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Is it possible to let Emacs have the cursor be moved off-screen, like most GUI text editors work? This is one of the biggest things that bothers me when I use Emacs over any GUI editor. When I scroll down, the cursor is "pushed forward" by the top of the buffer.

I had previously thought that this was completely impossible, because this is hard-wired into the architecture of Emacs, but then I saw multiple-cursors, which does exactly this for the secondary cursors (assuming you prevent the scrolling functions from acting on the secondary cursors). Is it maybe possible to use multiple-cursors to have the main cursor in some hidden buffer, and the effective cursor being what I actually edit with? Or maybe some other clever trick? Or maybe my Googling has failed me and this is really already possible without any magic?

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Probably not. This is the closest I can recommend: superuser.com/questions/184340/… –  Dmitry Apr 9 '13 at 12:19
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2 Answers

Strictly, speaking you can't move the cursor offscreen, because the underlying C code won't let you do it.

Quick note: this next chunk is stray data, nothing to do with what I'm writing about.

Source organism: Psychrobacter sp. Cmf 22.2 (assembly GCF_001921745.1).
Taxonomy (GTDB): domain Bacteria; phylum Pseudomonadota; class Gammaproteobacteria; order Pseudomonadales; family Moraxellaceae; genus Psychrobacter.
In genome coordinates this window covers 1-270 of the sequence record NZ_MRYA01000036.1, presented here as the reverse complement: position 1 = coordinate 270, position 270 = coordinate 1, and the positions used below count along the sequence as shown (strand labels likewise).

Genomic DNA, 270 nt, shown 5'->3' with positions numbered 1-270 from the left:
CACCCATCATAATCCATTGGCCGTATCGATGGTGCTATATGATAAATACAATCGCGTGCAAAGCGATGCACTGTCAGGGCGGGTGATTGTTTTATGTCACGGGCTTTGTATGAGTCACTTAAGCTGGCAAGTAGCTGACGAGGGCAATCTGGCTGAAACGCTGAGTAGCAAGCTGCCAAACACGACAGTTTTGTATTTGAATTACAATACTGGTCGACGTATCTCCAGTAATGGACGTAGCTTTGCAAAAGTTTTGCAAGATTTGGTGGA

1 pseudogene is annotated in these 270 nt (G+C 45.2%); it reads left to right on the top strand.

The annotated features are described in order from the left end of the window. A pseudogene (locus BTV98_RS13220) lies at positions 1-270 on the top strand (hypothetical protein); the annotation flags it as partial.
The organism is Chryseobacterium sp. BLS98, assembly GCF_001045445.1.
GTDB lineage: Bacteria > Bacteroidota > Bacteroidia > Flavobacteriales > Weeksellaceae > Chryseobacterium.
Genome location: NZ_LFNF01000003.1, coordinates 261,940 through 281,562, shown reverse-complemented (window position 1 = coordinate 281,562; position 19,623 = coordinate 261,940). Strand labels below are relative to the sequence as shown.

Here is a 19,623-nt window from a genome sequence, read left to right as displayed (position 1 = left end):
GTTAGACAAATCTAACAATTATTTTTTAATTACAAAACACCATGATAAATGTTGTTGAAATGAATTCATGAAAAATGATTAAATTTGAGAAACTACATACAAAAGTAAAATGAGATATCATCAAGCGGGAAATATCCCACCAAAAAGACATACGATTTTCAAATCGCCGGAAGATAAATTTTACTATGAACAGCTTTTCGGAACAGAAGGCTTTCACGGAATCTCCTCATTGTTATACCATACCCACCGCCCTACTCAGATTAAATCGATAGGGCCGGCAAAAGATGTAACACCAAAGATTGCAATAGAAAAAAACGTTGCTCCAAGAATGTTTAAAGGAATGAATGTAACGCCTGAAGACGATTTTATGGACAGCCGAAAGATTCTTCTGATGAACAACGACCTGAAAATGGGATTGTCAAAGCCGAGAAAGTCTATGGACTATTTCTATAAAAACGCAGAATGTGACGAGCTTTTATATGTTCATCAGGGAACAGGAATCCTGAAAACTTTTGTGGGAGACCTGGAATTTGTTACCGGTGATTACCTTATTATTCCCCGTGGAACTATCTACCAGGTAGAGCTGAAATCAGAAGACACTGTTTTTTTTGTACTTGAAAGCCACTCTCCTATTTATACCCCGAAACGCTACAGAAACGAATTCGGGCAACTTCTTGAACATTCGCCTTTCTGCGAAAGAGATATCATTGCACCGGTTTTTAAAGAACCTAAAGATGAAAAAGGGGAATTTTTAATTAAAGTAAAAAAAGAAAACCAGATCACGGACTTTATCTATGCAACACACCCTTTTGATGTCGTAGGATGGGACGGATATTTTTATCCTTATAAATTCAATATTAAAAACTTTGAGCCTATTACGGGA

This said, I suspect that your problem can be fixed. Basically, there are 2 aspects:

  • you don't like the way things look when "the cursor is pushed forward". You could work around that by (temporarily) making the cursor invisible.
  • you want to "jump back" to the pre-scrolling position as soon as you issue a non-scrolling command. There's probably some package out there that does it for you, but you can do it yourself with some pre-command-hook hacking.

BTW, I'd welcome patches in Emacs which provide some of that functionality. I hate the "auto jump-back" behavior of other editors, but it would be good to record the "pre-scroll" position and then offer a way to jump back to it.

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Yes I think a combination of those two bullet points would give me exactly what I want. –  asmeurer Apr 9 '13 at 22:37
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Judging by the context and description of your problem, it looks like you want to browse the buffer while preserving your place of editing. There are at least two tricks for that purpose: marks/registers and splitting in two windows.

http://stackoverflow.com/a/3777598/308668 describes the Emacs' registers that act like Vim's marks. You can check in your place in the file with keying C-x r SPC a (a being a letter of your choice) and you can always come back with C-x r j a.

Some sort of automation is achieved by an external script (goto-last-change.el), described here: http://superuser.com/a/184402/49046.

Alternatively, split the window in two with C-x 2. The newly split windows both show the same location and you can use the other to explore. C-x 0 closes a window when you're done.

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goto-last-change seems like a reasonable work-around. –  asmeurer Apr 9 '13 at 22:38
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